What’s in a dish? A plate, bowl, cup; round, square, rectangular, oval, large, small, coloured, solid, printed or plain? Quite a lot as it happens. Plates are so often overlooked but they represent an important connection to our personal terroir. By following the Meissen porcelain story, we took the chance to think about how the serving vessels we use connect us to the world around us.
Gastrodiplomacy is the tool of using food, wine and cuisine as an instrument to create cross-cultural understanding and improve international interactions and cooperation. It can be used to create trans-cultural conversations between societies as well as a platform which promotes peace, willingness and understanding and grows food communities.
At this year’s Terroir Symposium in Toronto, Terroir founder, Arlene Stein, moderated a vital main-stage panel aimed at helping food leaders better understand sustainable seafood procurement by informing an audience of chefs, restaurateurs, farmers and producers on how to make better and more informed buying decisions to ensure a sustainable future for our seas. Check out the panel’s learnings here.
Every week we share a meal from someone close to the Terroir community which represents their work, passions and a personal connection to their terroir. For this marinated sea bass recipe from Berlin’s Lode & Stijn restaurant, head chef, Lode van Zuylen, combines perfect products and balanced flavours in vinegar and Shoyu for a simple but beautiful plate of food that sums up his kitchen’s dedication to the very best produce it can find.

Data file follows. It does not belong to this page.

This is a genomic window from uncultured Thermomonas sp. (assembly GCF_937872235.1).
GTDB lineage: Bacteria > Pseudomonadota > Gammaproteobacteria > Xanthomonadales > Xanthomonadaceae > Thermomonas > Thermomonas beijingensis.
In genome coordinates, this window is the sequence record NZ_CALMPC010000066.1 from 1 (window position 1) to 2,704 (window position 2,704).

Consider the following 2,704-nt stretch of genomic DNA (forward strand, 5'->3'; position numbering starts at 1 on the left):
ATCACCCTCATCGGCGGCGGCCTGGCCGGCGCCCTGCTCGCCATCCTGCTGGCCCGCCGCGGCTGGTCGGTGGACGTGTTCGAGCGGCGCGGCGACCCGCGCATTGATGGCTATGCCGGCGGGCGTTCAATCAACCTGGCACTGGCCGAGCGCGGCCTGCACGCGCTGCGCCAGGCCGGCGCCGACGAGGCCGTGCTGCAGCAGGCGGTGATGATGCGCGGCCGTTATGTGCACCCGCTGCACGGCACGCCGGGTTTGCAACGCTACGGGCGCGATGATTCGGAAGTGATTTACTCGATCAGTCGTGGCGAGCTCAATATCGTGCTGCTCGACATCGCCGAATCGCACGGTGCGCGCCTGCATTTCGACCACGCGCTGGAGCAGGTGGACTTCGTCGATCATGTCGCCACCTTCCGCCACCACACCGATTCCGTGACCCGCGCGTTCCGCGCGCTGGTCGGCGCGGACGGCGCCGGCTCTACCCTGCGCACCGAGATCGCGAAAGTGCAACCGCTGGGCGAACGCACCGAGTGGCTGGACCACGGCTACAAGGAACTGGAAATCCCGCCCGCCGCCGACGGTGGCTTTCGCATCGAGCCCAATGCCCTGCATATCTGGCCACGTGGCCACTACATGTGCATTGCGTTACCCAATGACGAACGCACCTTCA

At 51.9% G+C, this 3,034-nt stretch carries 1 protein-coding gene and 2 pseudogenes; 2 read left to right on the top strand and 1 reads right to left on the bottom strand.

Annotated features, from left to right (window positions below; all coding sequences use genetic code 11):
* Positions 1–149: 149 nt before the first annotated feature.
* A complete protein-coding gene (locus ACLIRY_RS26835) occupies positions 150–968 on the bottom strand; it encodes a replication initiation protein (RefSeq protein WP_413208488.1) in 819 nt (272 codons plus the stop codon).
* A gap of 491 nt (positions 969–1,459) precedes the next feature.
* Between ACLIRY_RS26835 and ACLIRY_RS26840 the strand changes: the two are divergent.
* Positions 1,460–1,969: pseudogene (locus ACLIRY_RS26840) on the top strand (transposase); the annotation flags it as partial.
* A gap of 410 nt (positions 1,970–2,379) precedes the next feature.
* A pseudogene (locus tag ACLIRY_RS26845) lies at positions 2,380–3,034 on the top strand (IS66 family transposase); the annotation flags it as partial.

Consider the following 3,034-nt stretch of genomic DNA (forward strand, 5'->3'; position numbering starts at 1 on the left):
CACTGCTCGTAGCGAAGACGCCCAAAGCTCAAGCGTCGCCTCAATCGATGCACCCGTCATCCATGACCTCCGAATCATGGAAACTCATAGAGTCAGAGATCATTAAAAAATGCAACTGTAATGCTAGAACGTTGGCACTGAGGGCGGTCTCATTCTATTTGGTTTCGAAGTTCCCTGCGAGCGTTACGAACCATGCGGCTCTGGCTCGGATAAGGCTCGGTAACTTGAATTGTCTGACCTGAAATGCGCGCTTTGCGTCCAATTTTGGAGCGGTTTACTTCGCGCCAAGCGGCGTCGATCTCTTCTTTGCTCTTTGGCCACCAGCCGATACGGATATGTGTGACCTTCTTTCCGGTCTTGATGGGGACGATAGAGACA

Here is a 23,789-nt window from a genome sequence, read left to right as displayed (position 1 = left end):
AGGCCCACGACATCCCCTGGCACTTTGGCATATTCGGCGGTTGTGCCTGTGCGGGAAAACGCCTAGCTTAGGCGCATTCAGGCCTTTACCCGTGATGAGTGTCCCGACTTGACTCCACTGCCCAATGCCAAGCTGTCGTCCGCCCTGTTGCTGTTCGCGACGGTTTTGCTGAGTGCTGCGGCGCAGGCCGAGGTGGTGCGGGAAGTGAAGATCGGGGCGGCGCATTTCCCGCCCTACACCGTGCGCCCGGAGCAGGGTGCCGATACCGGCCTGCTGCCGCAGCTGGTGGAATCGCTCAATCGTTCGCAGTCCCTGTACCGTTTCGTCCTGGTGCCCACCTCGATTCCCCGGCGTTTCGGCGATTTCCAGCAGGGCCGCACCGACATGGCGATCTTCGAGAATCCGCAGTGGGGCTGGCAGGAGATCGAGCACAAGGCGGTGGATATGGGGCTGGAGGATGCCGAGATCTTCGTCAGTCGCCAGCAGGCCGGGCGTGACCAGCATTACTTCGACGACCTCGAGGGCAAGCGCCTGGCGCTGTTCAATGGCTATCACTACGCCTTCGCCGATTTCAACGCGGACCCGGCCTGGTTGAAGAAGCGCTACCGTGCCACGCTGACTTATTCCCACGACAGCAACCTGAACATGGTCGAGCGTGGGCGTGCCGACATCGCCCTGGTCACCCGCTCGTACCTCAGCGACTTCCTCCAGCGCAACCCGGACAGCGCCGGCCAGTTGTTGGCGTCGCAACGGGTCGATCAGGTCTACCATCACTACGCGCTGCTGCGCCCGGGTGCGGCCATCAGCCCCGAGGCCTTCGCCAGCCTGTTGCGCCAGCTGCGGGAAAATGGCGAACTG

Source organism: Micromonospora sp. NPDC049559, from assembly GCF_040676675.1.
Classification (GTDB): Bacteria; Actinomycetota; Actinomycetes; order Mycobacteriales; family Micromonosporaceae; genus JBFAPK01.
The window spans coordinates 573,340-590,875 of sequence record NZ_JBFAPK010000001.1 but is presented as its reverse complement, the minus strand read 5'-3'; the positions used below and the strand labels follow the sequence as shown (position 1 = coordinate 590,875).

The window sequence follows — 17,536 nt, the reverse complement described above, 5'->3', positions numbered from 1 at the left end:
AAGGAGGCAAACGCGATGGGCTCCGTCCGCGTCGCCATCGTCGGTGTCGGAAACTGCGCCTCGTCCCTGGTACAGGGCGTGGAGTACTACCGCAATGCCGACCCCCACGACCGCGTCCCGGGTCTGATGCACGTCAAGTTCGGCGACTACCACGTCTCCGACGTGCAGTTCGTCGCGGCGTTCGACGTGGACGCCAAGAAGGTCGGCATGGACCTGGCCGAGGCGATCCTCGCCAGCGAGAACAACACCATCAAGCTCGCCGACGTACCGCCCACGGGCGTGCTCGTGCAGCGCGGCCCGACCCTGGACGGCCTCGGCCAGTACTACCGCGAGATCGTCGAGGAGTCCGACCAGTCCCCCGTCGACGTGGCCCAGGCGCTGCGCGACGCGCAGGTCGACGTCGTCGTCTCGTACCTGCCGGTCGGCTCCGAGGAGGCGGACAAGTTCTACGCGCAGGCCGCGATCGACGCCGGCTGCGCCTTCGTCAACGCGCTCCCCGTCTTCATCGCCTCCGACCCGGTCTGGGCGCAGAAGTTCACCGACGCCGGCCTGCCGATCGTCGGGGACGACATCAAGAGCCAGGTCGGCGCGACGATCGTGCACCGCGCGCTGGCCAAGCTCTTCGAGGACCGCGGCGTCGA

Through this short film, Arlene Stein has united Norway's best restaurants, chefs, food experts and innovators in a study of successful food leadership, the importance of terroir, and how food leaders can not just bring the principle to life, but also make it relevant for a new generation of chefs and diners.
Terroir is most notability defined through our foodways. The meals we share tell the story of our identity, so that what we eat can define who we are. When we examine food cultures through their regions we’re afforded a perspective into the past and a glimpse of the future through the ingredients, techniques and traditions at work. There is no constant, only a momentary look at the migration of people and their landscape.